The War of 1812 - Niagara to Stoney Creek
In 1812 the United States declared war on Britain, and invaded Upper Canada from the Niagara Penninsula. An American force crossed the Niagara River and captured Fort George (Niagara-on-the-Lake) in May 1813. With about 3500 troops, they moved on in pursuit of the British who had retreated to Burlington Heights (where Dundurn Castle now stands).
The American troops reached Stoney Creek on June 5, 1813 and settled down for the night. The Gage House was used as headquarters by the two American Generals, Winder and Chandler.
At Stoney Creek, a surprise night attack was made possible through the daring assistance of Billy Green, a local 19-year-old civilian. Billy Green went to Burlington Heights to warn the British that the Americans were in Stoney Creek. The British decided on a night attack and Billy acted as a scout, since he was a very experienced woodsman who knew the area well.
About 700 regulars of the 8th and 49th Regiments of Foot, under Lieutenant - Colonel John Harvey, stopped the American advance and allowed the British to re-establish their position in Niagara.
During the 40-minute battle hundreds of soldiers died and the British had captured the two American Generals and some field artillery. The Americans retreated to Forty Mile Creek (Grimsby) and then to Fort George.
The Americans never advanced so far into into the Niagara Peninsula again.
Site of the Battle of Stoney Creek
This engraving by Benson Lossing is from 'The Pictorial Field Book of the War of 1812: Illustrations by Pen and Pencil of the History, Biography, Scenery, Relics and Traditions of the Last War for American Independence', which was published in 1869.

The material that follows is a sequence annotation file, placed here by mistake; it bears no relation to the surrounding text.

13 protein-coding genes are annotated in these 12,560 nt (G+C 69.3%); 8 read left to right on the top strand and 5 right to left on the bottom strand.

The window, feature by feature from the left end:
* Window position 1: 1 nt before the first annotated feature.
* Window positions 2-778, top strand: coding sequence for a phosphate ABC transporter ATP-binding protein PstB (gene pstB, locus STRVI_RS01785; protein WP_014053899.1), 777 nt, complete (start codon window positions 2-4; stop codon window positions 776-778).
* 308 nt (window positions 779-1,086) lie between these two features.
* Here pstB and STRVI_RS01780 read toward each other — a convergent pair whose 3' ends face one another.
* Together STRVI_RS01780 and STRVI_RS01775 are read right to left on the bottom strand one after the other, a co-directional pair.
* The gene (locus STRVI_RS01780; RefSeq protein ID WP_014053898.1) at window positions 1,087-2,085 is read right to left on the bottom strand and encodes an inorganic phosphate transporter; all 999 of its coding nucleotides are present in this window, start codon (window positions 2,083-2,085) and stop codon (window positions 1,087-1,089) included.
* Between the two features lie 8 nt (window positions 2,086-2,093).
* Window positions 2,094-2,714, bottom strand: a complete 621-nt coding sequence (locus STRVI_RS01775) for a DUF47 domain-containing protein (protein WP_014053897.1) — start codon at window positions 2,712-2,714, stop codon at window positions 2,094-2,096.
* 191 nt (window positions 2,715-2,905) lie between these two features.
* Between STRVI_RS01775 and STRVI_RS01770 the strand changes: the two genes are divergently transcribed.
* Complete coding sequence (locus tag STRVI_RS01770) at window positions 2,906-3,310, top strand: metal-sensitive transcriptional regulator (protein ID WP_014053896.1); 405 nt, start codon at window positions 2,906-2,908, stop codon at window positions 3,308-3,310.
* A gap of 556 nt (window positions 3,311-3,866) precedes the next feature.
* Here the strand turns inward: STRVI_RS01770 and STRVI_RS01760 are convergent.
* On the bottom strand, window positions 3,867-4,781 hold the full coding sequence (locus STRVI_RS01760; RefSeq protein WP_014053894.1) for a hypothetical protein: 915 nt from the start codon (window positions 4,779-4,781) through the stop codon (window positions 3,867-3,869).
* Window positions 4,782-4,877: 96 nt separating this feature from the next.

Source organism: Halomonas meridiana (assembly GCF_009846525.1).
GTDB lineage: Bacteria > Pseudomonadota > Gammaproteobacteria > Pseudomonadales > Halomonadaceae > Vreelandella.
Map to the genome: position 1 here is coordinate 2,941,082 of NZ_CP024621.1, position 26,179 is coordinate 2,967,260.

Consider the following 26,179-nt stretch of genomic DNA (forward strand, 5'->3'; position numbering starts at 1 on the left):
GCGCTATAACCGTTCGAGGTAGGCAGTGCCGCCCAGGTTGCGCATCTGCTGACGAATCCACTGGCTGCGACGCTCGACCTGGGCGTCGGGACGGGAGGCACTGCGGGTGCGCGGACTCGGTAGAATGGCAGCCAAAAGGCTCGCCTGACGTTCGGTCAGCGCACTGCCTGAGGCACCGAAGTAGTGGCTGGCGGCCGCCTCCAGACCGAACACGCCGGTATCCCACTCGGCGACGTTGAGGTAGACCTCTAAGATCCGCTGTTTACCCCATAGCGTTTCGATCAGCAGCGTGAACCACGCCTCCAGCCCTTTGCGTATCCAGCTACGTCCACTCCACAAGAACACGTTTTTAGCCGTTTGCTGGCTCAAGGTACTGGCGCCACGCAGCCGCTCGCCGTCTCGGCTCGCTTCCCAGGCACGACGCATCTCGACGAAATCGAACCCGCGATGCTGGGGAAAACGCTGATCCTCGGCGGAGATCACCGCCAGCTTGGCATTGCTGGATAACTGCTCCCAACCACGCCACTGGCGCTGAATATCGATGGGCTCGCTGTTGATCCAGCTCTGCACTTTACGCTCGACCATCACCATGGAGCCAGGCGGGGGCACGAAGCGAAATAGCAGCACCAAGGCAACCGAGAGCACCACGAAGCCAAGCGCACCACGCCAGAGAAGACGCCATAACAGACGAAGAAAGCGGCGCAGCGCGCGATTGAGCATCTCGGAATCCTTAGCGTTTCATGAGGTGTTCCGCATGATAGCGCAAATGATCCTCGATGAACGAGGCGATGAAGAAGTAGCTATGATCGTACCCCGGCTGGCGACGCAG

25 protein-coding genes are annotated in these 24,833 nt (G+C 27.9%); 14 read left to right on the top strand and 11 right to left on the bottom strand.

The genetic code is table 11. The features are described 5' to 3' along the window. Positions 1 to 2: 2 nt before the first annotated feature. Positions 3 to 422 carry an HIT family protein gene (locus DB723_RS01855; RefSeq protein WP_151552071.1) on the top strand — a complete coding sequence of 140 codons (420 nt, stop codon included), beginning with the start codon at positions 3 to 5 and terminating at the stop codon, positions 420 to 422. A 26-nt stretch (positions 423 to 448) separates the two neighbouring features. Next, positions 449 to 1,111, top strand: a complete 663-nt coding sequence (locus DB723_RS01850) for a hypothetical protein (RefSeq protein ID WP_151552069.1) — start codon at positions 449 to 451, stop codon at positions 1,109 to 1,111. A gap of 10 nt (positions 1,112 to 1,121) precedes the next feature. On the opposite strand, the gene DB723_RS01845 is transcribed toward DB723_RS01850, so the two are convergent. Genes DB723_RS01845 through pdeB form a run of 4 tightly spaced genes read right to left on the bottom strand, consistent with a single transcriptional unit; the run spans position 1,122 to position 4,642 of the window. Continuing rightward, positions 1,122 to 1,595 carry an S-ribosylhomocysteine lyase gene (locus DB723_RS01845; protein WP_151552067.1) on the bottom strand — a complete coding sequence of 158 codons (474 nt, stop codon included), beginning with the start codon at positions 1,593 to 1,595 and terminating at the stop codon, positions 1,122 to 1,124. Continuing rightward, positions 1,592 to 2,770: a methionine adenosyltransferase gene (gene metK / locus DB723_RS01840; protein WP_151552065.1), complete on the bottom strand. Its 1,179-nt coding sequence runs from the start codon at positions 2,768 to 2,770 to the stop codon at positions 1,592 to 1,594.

The Stoney Creek Battle Ground
This map shows the location of the British and American troops before the Battle of Stoney Creek in 1813. The British advance from Burlington Heights is shown, as well as the camps of the American troops near the Lewis Homestead and the Gage Homestead.
The map is signed by William B. Ford, Ontario Land Surveyor, Hamilton, Ont. and appears in 'History of the War of 1812' by James Hannay, published by Morang & Co. in 1905.
The Seat of the War in North America
This map was published in 1813 and 1815 by John Melish in his Military and Topographical Atlas of the United States. Colour is used to outline political divisions.
We have added a red dot to show the location of Stoney Creek. This map is only a small portion of the original, and shows the Niagara locations where battles were fought during the War of 1812.
If you look along the orange-coloured border line, you can see the British Fort George in Newark (now Niagara on the Lake, Ontario) and Fort Niagara now on the American side (Youngstown, N.Y.). The population of Newark at that time was 500 and at Queenston it was 300. (Hand-coloured engraving)
A View of Fort George, Upper Canada